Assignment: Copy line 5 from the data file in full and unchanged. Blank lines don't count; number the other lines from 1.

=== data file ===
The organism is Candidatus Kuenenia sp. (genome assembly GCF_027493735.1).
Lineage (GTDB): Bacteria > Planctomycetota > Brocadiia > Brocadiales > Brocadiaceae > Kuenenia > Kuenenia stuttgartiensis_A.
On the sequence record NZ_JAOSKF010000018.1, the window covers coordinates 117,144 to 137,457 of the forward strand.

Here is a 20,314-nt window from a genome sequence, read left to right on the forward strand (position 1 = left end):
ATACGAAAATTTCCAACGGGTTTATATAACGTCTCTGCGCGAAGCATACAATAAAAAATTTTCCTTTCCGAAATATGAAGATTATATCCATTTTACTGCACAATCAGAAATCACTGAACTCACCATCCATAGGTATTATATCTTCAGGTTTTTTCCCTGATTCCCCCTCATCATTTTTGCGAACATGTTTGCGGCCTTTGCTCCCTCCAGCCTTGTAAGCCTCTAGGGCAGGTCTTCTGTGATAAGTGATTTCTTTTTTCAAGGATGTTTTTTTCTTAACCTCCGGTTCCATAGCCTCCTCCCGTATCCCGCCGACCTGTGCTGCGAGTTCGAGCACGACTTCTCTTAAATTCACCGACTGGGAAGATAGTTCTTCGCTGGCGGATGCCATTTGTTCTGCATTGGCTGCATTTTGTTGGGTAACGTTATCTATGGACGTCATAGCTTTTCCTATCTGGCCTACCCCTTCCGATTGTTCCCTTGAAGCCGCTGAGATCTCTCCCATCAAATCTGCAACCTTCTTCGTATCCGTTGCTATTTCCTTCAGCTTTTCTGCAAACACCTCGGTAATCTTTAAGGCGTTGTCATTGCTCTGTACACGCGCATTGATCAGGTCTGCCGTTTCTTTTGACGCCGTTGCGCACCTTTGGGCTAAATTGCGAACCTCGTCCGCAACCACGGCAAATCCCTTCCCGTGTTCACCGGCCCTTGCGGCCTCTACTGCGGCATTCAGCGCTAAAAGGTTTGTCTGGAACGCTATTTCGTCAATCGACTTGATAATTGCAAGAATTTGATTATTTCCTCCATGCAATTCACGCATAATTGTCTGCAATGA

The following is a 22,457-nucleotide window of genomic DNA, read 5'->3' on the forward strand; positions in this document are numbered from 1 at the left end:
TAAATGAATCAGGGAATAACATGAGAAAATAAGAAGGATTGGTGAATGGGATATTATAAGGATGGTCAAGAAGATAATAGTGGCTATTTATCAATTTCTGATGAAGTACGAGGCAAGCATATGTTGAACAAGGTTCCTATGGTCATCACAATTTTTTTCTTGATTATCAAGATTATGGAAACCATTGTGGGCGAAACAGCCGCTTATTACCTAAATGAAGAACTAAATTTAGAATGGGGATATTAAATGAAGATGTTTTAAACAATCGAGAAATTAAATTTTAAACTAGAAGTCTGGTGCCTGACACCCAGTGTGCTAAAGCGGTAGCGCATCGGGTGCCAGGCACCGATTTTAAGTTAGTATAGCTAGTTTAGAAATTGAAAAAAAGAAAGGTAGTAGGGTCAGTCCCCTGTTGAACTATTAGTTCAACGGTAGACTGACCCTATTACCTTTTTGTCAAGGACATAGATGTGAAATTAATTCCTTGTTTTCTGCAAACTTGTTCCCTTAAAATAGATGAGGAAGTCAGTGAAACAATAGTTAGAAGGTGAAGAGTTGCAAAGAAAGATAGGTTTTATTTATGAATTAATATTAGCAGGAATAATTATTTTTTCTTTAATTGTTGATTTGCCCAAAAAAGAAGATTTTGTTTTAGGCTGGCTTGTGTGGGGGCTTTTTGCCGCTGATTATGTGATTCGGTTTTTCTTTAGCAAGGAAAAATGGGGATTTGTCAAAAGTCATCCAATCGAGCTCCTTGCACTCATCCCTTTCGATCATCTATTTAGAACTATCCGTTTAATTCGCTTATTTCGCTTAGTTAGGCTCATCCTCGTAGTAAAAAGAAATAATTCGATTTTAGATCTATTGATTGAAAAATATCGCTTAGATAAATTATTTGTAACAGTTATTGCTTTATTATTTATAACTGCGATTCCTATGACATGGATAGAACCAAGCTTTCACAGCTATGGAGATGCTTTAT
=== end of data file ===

ATACGAAAATTTCCAACGGGTTTATATAACGTCTCTGCGCGAAGCATACAATAAAAAATTTTCCTTTCCGAAATATGAAGATTATATCCATTTTACTGCACAATCAGAAATCACTGAACTCACCATCCATAGGTATTATATCTTCAGGTTTTTTCCCTGATTCCCCCTCATCATTTTTGCGAACATGTTTGCGGCCTTTGCTCCCTCCAGCCTTGTAAGCCTCTAGGGCAGGTCTTCTGTGATAAGTGATTTCTTTTTTCAAGGATGTTTTTTTCTTAACCTCCGGTTCCATAGCCTCCTCCCGTATCCCGCCGACCTGTGCTGCGAGTTCGAGCACGACTTCTCTTAAATTCACCGACTGGGAAGATAGTTCTTCGCTGGCGGATGCCATTTGTTCTGCATTGGCTGCATTTTGTTGGGTAACGTTATCTATGGACGTCATAGCTTTTCCTATCTGGCCTACCCCTTCCGATTGTTCCCTTGAAGCCGCTGAGATCTCTCCCATCAAATCTGCAACCTTCTTCGTATCCGTTGCTATTTCCTTCAGCTTTTCTGCAAACACCTCGGTAATCTTTAAGGCGTTGTCATTGCTCTGTACACGCGCATTGATCAGGTCTGCCGTTTCTTTTGACGCCGTTGCGCACCTTTGGGCTAAATTGCGAACCTCGTCCGCAACCACGGCAAATCCCTTCCCGTGTTCACCGGCCCTTGCGGCCTCTACTGCGGCATTCAGCGCTAAAAGGTTTGTCTGGAACGCTATTTCGTCAATCGACTTGATAATTGCAAGAATTTGATTATTTCCTCCATGCAATTCACGCATAATTGTCTGCAATGA